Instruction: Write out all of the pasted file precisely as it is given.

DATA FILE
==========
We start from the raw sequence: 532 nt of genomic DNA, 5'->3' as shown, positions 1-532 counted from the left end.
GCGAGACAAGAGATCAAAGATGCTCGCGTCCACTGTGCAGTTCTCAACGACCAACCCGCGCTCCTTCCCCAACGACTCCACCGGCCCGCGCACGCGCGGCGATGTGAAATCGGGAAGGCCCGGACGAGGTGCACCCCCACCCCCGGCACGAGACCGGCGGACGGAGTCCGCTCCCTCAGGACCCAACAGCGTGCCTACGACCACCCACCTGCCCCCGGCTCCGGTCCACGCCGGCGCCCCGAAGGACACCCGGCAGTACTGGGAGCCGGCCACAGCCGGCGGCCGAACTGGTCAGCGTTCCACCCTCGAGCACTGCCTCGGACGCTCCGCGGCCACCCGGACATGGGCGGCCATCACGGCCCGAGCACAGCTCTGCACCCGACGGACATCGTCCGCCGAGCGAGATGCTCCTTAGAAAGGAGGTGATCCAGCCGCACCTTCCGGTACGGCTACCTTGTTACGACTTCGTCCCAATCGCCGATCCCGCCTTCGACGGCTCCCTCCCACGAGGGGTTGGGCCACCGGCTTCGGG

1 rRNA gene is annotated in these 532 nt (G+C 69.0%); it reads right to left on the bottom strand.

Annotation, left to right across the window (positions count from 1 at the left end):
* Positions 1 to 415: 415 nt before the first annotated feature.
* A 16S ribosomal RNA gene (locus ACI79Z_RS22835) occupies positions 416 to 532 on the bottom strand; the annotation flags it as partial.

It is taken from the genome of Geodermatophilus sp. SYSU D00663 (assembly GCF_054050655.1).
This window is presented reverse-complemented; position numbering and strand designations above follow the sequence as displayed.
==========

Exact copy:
We start from the raw sequence: 532 nt of genomic DNA, 5'->3' as shown, positions 1-532 counted from the left end.
GCGAGACAAGAGATCAAAGATGCTCGCGTCCACTGTGCAGTTCTCAACGACCAACCCGCGCTCCTTCCCCAACGACTCCACCGGCCCGCGCACGCGCGGCGATGTGAAATCGGGAAGGCCCGGACGAGGTGCACCCCCACCCCCGGCACGAGACCGGCGGACGGAGTCCGCTCCCTCAGGACCCAACAGCGTGCCTACGACCACCCACCTGCCCCCGGCTCCGGTCCACGCCGGCGCCCCGAAGGACACCCGGCAGTACTGGGAGCCGGCCACAGCCGGCGGCCGAACTGGTCAGCGTTCCACCCTCGAGCACTGCCTCGGACGCTCCGCGGCCACCCGGACATGGGCGGCCATCACGGCCCGAGCACAGCTCTGCACCCGACGGACATCGTCCGCCGAGCGAGATGCTCCTTAGAAAGGAGGTGATCCAGCCGCACCTTCCGGTACGGCTACCTTGTTACGACTTCGTCCCAATCGCCGATCCCGCCTTCGACGGCTCCCTCCCACGAGGGGTTGGGCCACCGGCTTCGGG

1 rRNA gene is annotated in these 532 nt (G+C 69.0%); it reads right to left on the bottom strand.

Annotation, left to right across the window (positions count from 1 at the left end):
* Positions 1 to 415: 415 nt before the first annotated feature.
* A 16S ribosomal RNA gene (locus ACI79Z_RS22835) occupies positions 416 to 532 on the bottom strand; the annotation flags it as partial.

It is taken from the genome of Geodermatophilus sp. SYSU D00663 (assembly GCF_054050655.1).
This window is presented reverse-complemented; position numbering and strand designations above follow the sequence as displayed.